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A flaw detected in the browser version of the Ever Surf cryptocurrency wallet could have given hackers who exploited it full control over a targeted user’s wallet, say threat hunters at Check Point Research.
The security vulnerability made it possible for threat actors to decrypt the private keys and seed phrases found in the browser’s local storage, opening the door to cracking the victim’s wallet and accessing the cryptocurrency stored there, the researchers wrote in a blog post Monday.
“As the browser’s local storage is unprotected, the data stored there must be securely encrypted,” they wrote. “Despite the fact that Surf uses reliable cryptographic libraries for the key derivation and the encryption, the sensitive data in the web version of Surf doesn’t appear to have adequate protection.”
They were able to run scenarios that revealed that “the combination of the issues found presents several attack vectors that can lead to an attacker obtaining private keys and seed phrases in clear text, which can then be used to gain full control over the victim’s wallet.”
Check Point’s research puts another spotlight on the growing security issues arising in the still-nascent but fast-growing field of blockchain and cryptocurrencies.
Ever Surf plays a number of roles for Everscale (formerly Free TON) blockchain. It not only is a crypto wallet, but it also serves as a messenger service to enable users to chat, a way to send and receive non-fungible tokens (NFTs) and as a blockchain browser.
In addition, it can run Everscale decentralized applications (dApps), which don’t need to communicate with a centralized infrastructure like a web server and can interact directly with the blockchain or via a browser extension, such as Metamask.
According to Everscale, it has almost 670,000 accounts and has processed 31.9 million transactions.
There are mobile app versions of Ever Surf that are available in both the Google Play Market and Apple Store sites as well as a web version that runs on any platform. It’s in the web version that the vulnerability was found.
In Ever Surf, the keys required to sign transactions are only stored on the user’s device and operations involving the blockchain are performed only on the client’s side. Because of this, it doesn’t have a registration that requires login names and passwords.
When individuals run the application for the first time, they’re encouraged to create a new wallet and Ever Surf generates a seed phrase and both public and private keys. At the same time, the user is told to create a six-digit PIN code to log into the app and to confirm transactions.
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The keys and seed phrase are stored in the web browser’s local storage, which is not protected.
“This means that a human with physical access to the computer or any application or malware such as an infostealer can obtain this data,” the threat hunters wrote. “In addition, [local storage] can be accessed by a browser extension, which can then leak the stored data. … Therefore, the browser’s local storage cannot be considered secure enough.”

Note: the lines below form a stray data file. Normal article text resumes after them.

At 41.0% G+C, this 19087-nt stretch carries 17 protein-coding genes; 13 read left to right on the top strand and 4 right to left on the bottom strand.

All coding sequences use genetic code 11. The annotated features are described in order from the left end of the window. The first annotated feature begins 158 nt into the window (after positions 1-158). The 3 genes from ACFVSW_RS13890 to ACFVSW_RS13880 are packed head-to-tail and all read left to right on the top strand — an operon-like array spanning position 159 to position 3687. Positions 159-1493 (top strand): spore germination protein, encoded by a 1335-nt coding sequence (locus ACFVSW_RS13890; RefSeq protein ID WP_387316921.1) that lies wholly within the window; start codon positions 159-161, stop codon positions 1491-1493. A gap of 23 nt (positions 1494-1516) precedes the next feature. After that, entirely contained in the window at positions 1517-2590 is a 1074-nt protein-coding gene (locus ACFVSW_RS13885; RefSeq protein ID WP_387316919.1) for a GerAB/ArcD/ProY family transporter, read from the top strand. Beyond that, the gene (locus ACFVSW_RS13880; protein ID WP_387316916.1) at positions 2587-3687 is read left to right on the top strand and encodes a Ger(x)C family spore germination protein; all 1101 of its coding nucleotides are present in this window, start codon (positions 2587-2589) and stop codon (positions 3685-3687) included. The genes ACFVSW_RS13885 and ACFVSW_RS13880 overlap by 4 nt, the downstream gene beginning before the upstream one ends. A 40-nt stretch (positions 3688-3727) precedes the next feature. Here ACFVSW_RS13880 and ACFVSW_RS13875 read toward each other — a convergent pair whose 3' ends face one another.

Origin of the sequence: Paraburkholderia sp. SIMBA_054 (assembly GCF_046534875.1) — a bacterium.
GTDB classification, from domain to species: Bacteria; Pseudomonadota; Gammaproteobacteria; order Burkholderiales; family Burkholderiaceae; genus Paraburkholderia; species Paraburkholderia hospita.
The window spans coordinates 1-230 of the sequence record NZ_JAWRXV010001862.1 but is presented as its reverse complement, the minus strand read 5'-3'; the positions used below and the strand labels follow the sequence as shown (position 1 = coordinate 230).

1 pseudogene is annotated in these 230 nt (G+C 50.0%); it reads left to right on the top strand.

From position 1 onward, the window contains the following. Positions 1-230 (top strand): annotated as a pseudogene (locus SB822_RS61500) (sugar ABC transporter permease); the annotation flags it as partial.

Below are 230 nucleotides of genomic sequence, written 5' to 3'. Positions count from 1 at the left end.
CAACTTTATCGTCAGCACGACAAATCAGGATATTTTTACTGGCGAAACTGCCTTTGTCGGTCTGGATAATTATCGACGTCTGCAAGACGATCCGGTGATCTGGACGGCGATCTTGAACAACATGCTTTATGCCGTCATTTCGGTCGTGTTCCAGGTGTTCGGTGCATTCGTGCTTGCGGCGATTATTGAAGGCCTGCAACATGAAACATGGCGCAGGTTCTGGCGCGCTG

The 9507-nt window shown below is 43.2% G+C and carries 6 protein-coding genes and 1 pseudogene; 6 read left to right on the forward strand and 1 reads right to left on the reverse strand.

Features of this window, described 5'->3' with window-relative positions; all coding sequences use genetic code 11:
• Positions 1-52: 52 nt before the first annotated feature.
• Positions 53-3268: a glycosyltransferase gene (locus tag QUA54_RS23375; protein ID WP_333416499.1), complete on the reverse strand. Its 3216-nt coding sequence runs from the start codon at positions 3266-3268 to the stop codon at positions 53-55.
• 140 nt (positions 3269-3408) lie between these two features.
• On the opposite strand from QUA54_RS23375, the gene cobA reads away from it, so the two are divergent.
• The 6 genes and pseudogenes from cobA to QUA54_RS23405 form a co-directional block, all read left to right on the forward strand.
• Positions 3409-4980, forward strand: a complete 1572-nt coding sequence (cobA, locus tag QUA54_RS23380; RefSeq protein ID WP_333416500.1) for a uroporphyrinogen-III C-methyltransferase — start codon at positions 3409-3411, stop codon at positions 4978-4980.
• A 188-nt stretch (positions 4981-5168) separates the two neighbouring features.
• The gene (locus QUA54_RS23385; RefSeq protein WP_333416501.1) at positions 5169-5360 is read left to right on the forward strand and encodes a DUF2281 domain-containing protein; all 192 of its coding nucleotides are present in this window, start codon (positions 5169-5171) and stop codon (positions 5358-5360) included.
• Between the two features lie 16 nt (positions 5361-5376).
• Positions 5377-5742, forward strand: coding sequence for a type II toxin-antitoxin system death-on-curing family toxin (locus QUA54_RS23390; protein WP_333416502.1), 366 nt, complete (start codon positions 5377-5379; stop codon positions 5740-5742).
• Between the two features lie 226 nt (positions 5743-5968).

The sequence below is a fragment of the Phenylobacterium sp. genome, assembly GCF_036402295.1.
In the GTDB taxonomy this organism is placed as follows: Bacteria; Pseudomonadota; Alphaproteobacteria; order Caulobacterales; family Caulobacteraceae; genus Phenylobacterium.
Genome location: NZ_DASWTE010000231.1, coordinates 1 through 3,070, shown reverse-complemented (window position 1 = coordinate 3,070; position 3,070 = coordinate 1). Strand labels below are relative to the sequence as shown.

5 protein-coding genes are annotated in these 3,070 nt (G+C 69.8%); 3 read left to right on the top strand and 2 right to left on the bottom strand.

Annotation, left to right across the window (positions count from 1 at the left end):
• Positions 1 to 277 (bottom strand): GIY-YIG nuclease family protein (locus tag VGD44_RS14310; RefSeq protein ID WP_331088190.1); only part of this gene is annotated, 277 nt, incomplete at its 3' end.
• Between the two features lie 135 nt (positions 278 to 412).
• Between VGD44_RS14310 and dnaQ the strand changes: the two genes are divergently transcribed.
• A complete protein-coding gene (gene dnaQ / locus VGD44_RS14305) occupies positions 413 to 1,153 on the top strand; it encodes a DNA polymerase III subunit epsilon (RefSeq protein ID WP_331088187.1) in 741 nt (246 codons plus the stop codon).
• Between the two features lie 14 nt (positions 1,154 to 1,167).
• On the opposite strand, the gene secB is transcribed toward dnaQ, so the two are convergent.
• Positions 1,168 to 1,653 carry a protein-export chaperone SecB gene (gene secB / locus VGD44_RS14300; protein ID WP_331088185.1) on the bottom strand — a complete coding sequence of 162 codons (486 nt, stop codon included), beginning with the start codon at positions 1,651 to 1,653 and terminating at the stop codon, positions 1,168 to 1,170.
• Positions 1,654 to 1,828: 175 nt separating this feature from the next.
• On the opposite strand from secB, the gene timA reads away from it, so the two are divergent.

Do you register?
Websites that require registration typically don’t rely on data stored in cookies or local storage, but also may check the web browser and the user’s IP address. They also may require additional user verification. However, with Ever Surf, the data used to control the user’s wallet is stored on the computer, so the only protection is strong encryption.
In running its analysis, Check Point was able to show that information-stealing malware could collect large numbers of encrypted keys and seed phrases and brute-force techniques could be used to decrypt the information. From there, attackers would gain control of the wallet. The researchers were able to grab the keystore from a browser’s local storage and decrypted the information in 38 minutes.
The digital asset space is rapidly becoming an attractive one to threat groups, which sees a space where the security is still trying to catch up to the innovation and demand is skyrocketing among users who are not tremendously technical. For example, US government agencies last week issued an alert about the notorious Lazarus cybercrime group expanding its focus to include the cryptocurrency and blockchain field.
“Overall, the crypto space can be seen as a whirlwind of opportunities that exist on a largely unregulated environment; this can leave enthusiastic yet naïve consumers at risk from malicious activity,” Chris Morgan, senior cyberthreat intelligence analyst at cybersecurity vendor Digital Shadows, told The Register.
“With big money being made amongst crypto investors – but often being stored on insecure locations – threat actors will naturally navigate their activities towards targeting such environments.”
The Check Point researchers warned users not to click on suspicious links – particularly those sent by strangers; to keep their operating systems and antivirus software updated; and not to download software and browser extensions from unverified sources. ®
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